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Preliminary Summery of 2007 Dolphin Fleet Fin Whale Data


It is now nearing the end of summer and we are observing a group of fin whales scattered across the Peaked Hill area. They have been in and out of here in varying numbers for over two weeks now. Sometimes there are a dozen or more. These fin whales are often feeding quite actively at or near the water’s surface. Sometimes they are feeding among and sometimes they are feeding outside the tuna fishing fleet. Many people will remember that at mid summer last year there was a group of fin whales (though not as large) in the same area and we are now able to get great looks again this year.


Earlier this summer Dolphin Fleet field guides Mike, Kate and I gathered together for an informal evening of naming fin whales. As anyone who has been involved in such ventures knows the process is challenging. We ended the evening with names for 21 individuals. We are planning to do another naming evening and are hoping to have greater input from other guides, captains and fieldworkers. 


As for progress with the individual ID catalog for the boats… Well, progress often takes more time than seems imaginable. On the one hand, I would have liked to have had it done at  the beginning of this summer. Progress was great and then something happened… July and August… so, now I will continue in the autumn. On the plus side, I am happy with the work that has been done to date.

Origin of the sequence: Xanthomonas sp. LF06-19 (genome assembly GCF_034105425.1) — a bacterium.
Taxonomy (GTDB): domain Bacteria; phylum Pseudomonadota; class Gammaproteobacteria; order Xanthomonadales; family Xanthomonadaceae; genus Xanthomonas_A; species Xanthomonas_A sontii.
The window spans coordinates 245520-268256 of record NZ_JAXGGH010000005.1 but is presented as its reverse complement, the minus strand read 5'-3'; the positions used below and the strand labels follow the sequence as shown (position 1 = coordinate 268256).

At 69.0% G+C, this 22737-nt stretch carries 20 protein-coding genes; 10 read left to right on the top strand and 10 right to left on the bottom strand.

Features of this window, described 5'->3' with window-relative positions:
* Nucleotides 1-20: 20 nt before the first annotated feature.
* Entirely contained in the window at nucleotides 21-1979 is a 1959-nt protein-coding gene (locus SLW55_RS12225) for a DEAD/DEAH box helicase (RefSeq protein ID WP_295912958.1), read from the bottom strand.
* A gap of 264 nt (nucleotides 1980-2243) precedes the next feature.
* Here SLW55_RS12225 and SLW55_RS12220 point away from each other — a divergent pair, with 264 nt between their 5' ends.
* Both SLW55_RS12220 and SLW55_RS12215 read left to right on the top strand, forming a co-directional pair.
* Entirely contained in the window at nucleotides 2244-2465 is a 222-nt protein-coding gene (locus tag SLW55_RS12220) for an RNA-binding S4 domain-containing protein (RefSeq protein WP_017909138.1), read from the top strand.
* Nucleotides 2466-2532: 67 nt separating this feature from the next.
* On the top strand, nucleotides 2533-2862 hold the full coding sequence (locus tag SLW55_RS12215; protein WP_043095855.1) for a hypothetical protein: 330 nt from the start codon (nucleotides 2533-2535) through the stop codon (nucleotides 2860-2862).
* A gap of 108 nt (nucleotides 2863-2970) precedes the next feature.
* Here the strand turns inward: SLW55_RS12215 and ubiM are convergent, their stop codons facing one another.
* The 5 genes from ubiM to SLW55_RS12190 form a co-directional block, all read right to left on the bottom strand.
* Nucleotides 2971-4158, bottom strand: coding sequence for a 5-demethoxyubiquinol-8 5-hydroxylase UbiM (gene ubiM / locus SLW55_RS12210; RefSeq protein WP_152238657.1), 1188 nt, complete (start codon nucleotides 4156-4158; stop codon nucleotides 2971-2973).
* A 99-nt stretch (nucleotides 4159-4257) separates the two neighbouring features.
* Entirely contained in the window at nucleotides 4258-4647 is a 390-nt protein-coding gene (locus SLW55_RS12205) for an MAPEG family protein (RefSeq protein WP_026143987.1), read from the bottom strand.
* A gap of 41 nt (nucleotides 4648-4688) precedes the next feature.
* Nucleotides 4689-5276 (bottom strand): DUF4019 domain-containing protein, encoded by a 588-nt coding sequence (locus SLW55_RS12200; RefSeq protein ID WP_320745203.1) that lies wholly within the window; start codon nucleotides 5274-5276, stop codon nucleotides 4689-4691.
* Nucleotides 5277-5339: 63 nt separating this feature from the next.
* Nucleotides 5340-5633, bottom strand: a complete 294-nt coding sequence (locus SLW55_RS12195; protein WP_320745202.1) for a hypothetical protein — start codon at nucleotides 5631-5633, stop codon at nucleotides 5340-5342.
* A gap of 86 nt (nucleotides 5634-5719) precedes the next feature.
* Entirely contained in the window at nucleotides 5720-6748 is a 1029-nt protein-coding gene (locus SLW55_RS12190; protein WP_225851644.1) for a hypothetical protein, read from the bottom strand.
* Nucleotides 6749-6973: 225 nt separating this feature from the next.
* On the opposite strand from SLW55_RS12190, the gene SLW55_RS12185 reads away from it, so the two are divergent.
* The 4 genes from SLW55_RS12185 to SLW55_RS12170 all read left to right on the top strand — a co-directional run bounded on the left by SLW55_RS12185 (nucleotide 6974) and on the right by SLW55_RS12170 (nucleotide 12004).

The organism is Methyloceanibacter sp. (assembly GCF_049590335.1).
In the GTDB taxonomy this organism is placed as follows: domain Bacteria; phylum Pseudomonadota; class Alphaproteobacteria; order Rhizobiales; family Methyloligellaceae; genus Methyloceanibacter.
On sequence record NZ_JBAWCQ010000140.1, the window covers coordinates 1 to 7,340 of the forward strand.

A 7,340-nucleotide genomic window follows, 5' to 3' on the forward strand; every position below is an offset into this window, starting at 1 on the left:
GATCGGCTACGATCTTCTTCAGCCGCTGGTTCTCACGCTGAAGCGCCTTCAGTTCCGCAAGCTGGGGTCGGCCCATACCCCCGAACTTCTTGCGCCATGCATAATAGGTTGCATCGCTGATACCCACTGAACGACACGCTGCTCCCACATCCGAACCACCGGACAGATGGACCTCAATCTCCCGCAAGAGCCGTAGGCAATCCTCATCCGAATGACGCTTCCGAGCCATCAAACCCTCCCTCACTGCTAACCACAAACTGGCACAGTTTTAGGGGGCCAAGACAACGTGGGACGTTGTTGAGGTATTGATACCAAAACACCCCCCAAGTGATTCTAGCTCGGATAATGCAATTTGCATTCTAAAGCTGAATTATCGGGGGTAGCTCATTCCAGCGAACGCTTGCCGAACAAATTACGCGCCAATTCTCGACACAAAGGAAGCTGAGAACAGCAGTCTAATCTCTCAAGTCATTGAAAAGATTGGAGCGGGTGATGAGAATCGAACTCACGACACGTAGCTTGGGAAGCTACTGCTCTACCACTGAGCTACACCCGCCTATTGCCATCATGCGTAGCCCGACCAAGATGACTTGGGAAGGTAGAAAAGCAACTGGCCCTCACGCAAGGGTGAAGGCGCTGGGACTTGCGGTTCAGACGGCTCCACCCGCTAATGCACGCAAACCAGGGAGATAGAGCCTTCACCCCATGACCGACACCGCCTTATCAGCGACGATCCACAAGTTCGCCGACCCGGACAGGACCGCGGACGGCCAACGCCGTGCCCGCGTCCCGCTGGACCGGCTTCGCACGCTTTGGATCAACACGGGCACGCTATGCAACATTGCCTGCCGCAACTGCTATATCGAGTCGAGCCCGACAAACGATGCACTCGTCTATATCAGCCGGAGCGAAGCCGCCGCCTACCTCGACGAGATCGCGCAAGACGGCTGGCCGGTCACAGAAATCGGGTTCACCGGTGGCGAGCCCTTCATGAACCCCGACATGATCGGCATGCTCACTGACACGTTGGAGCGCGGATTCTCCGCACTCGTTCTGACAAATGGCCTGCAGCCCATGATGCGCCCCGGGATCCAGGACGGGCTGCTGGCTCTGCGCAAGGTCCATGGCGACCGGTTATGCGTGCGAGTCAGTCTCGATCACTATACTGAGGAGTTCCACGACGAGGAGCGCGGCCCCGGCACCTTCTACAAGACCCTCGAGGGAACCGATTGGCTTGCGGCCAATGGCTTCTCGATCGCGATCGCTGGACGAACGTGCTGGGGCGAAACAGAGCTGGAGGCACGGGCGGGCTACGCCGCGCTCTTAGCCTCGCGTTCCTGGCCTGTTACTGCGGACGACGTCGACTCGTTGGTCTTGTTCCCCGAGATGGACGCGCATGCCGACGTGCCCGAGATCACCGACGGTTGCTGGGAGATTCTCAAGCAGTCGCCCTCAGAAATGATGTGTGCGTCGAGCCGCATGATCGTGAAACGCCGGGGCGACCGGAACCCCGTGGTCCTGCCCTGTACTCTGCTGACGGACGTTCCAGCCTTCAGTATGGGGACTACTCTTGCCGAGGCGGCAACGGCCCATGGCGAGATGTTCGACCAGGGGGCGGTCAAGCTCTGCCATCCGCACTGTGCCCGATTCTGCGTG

I am especially happy with the data and photographs that have come in so far this year. In general the photograph angles are better and photos are in better focus. Neither of these is easy to accomplish with fin whales. In the long term both the boat catalog and the data base catalog will see marked gains as well as improvements by the end of this year. 


So far this year we have photographed at least 36 individuals many of which have previous siting records in local waters. There are also several known individuals in the Peaked Hill area that we have not photographed this season. Consequently, a count of 36 individuals is already conservative. It will be interesting to see what the August to October data brings.


While we also have data for uncatologed individuals the following individulas with known siting history’s have been photographed during this’s whale watch season:


Braid – first photographed in 1980.

Scorpion – first photographed in 1981 and with her second known calf. She is the first

         local fin whale that I know of with a second known calf.

Spike – 2000

Rila – 2002

Dali – 1982

Steller – 2000

Lightning – 1979

Delta – 2006

Loon – longtime friend of everybody!

Ruby – 1980

Mottle – 1980 and not photographed in 19 years.

Furrow – 1985

Shark – 1981

Goatdance – 2002 also has a calf this year.

Thunder – 2000

Hercula – 1980 and not photographed locally in 19 years.


Matching of photographs of calves to mothers has been challenging. Calves are occasionally photographed alongside other adults. As the season progresses the calves are noticably larger than they were two or three months ago. The calves are also travelling farther away from the mothers. This latter tendency makes them even more difficult to recognize as calves. So far we have four fin whale calves this year. This includes the afore mentioned calves of Scorpion and Goatdance. One unnamed mother and calf pair has been seen regularly over this summer.


Thank you to everybody for some truly great recordings of fin whales this year.